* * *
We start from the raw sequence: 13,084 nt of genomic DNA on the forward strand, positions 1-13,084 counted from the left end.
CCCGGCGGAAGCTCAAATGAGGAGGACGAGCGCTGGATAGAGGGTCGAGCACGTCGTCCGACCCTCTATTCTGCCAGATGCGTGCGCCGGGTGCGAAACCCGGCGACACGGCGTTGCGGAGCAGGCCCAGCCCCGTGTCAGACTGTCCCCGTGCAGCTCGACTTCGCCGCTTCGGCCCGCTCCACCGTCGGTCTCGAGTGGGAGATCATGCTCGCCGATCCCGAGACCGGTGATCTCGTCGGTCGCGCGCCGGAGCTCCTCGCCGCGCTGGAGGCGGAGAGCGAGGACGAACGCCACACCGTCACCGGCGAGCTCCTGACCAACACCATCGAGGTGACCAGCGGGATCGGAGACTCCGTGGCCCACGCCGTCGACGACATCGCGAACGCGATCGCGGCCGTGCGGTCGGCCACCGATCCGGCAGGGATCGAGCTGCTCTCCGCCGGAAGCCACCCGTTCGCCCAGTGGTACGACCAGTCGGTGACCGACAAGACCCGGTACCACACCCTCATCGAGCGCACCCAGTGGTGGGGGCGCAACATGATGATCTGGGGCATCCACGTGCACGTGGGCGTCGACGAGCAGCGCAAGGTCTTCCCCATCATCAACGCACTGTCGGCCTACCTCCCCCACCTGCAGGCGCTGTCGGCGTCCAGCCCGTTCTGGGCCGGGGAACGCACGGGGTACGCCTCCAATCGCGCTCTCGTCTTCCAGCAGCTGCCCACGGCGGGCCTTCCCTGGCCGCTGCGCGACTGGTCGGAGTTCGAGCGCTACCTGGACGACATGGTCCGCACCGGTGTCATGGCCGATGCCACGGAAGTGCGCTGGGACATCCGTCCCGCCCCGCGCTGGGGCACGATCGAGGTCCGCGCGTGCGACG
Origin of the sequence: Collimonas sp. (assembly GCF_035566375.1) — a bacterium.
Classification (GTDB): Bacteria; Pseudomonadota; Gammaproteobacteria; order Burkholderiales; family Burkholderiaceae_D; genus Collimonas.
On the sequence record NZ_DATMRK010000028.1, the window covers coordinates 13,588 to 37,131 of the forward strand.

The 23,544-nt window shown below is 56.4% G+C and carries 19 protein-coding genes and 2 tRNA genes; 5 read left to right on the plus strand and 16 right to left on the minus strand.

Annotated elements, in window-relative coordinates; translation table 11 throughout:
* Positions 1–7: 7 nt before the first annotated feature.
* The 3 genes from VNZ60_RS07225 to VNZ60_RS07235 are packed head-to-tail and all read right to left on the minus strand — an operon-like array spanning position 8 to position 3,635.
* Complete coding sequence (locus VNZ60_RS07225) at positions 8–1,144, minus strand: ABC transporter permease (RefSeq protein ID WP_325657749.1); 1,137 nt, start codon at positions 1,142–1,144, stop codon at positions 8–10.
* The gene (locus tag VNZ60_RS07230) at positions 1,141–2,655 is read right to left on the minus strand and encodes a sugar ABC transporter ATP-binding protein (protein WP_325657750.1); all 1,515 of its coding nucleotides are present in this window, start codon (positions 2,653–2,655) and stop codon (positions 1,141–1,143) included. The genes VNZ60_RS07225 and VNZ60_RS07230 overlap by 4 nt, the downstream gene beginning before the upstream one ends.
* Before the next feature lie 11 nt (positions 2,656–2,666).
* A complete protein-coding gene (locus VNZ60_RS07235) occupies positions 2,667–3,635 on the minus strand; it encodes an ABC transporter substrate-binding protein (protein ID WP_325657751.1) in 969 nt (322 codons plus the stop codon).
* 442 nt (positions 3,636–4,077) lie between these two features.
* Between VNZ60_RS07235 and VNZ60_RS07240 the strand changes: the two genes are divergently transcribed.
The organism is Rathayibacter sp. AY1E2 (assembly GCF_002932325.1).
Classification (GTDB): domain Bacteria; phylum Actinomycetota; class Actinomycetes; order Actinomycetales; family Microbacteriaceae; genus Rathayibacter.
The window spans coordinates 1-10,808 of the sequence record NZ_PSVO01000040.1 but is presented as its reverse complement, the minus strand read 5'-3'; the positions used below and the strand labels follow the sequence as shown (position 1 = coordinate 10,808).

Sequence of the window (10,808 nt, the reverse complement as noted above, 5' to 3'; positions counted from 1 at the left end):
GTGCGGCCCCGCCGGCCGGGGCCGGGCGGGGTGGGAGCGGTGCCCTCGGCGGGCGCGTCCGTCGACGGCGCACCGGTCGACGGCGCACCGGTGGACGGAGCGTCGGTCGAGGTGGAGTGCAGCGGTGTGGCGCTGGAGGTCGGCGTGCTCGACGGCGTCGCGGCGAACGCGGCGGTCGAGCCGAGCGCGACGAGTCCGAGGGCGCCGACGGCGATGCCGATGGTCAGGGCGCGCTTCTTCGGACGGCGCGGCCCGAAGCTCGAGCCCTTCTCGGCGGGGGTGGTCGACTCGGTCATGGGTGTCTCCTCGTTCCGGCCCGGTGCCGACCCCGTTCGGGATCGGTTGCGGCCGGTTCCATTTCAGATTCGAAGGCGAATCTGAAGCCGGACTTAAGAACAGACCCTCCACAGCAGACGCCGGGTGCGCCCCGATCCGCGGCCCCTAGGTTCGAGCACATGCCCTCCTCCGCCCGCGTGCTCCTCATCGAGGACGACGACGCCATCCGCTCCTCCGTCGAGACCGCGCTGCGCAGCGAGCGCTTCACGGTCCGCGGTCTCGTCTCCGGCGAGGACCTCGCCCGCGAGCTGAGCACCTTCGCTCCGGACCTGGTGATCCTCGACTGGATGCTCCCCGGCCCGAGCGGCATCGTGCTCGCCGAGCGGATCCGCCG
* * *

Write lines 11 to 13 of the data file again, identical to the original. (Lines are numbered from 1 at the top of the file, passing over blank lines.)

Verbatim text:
* The gene (locus tag VNZ60_RS07230) at positions 1,141–2,655 is read right to left on the minus strand and encodes a sugar ABC transporter ATP-binding protein (protein WP_325657750.1); all 1,515 of its coding nucleotides are present in this window, start codon (positions 2,653–2,655) and stop codon (positions 1,141–1,143) included. The genes VNZ60_RS07225 and VNZ60_RS07230 overlap by 4 nt, the downstream gene beginning before the upstream one ends.
* Before the next feature lie 11 nt (positions 2,656–2,666).
* A complete protein-coding gene (locus VNZ60_RS07235) occupies positions 2,667–3,635 on the minus strand; it encodes an ABC transporter substrate-binding protein (protein ID WP_325657751.1) in 969 nt (322 codons plus the stop codon).